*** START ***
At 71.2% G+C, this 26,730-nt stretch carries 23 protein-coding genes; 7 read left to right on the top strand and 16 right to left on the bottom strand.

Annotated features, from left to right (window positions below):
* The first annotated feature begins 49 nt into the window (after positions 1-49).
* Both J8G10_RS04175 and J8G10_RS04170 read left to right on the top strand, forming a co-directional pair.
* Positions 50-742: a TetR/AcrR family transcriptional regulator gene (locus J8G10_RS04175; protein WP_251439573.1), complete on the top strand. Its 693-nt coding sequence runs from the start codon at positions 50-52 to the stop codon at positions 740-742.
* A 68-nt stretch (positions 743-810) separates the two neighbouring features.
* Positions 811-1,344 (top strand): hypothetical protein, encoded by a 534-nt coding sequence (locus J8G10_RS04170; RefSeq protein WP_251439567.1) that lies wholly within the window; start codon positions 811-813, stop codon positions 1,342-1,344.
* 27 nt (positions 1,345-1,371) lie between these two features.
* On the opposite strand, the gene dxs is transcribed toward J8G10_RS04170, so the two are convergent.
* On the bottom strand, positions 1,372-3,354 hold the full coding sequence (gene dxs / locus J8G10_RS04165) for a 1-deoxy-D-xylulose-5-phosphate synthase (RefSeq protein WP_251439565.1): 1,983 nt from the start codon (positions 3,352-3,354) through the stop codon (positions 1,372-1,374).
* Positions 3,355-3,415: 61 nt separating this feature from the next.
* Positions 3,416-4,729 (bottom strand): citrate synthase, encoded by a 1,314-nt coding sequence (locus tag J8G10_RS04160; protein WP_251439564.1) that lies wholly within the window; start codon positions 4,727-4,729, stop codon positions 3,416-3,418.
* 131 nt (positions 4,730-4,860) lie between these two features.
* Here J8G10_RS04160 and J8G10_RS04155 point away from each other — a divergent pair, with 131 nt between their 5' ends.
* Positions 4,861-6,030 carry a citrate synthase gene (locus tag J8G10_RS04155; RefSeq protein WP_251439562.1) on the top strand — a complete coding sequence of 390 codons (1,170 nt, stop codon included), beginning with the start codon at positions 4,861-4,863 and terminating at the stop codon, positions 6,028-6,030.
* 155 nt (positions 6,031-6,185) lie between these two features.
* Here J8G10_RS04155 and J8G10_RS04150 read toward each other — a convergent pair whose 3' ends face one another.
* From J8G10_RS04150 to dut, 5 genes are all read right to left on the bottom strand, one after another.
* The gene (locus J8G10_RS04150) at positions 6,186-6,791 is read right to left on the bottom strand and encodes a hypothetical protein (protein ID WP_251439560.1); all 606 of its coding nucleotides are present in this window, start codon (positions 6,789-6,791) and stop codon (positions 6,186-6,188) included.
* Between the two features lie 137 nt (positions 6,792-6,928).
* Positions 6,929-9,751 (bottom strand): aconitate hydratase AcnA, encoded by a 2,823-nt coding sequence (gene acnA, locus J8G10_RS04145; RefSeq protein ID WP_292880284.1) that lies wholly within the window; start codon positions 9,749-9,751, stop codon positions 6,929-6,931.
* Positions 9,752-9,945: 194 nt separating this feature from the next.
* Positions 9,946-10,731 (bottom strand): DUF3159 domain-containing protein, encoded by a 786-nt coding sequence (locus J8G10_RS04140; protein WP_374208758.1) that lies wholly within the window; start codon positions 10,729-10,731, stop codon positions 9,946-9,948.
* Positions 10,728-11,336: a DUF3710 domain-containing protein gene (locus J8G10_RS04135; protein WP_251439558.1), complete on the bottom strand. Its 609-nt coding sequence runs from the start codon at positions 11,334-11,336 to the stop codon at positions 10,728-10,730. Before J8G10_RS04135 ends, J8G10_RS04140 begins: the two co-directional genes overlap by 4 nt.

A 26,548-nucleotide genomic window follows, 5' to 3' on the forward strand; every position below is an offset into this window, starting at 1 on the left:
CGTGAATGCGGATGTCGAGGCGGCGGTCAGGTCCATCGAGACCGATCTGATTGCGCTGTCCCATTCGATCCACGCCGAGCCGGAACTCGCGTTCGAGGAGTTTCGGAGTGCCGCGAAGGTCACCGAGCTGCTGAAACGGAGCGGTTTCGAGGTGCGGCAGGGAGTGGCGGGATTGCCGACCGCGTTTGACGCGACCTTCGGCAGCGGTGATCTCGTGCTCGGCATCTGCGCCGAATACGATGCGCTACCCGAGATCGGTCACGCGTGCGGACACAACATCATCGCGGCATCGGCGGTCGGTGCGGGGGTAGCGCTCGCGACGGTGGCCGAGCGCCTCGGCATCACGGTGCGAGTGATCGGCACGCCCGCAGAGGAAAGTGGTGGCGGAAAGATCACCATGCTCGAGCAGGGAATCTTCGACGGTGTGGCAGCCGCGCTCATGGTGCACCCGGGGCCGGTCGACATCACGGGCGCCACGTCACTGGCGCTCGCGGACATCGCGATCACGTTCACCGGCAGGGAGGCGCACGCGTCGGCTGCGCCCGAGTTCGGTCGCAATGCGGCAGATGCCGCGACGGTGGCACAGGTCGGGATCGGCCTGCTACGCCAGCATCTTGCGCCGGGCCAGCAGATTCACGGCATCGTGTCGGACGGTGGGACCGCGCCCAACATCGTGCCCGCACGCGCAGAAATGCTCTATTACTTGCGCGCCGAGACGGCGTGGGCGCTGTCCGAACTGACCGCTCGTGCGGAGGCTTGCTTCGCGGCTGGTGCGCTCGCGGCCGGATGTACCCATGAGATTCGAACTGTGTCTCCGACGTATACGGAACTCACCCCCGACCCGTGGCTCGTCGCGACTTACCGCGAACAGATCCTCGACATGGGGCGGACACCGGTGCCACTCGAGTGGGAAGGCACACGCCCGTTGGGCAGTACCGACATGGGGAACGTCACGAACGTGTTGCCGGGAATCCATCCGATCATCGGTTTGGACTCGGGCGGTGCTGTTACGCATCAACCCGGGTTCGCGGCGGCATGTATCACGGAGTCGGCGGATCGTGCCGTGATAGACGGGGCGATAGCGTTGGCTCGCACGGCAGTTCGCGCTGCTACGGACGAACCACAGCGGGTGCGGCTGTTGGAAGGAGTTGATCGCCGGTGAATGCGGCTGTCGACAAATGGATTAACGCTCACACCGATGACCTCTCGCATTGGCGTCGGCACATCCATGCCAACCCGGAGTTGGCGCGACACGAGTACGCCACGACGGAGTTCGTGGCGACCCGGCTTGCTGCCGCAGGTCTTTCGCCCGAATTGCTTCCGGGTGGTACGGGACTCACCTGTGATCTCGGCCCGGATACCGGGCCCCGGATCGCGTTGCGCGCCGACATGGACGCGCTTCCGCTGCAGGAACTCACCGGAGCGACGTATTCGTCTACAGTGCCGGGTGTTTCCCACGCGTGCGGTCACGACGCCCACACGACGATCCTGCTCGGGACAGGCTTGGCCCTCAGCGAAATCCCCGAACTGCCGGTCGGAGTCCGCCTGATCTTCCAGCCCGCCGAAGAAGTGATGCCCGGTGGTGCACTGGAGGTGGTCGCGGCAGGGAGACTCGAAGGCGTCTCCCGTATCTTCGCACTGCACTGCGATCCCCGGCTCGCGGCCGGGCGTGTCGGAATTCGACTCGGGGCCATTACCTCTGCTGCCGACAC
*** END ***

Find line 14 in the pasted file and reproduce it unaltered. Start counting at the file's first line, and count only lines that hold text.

* Here J8G10_RS04160 and J8G10_RS04155 point away from each other — a divergent pair, with 131 nt between their 5' ends.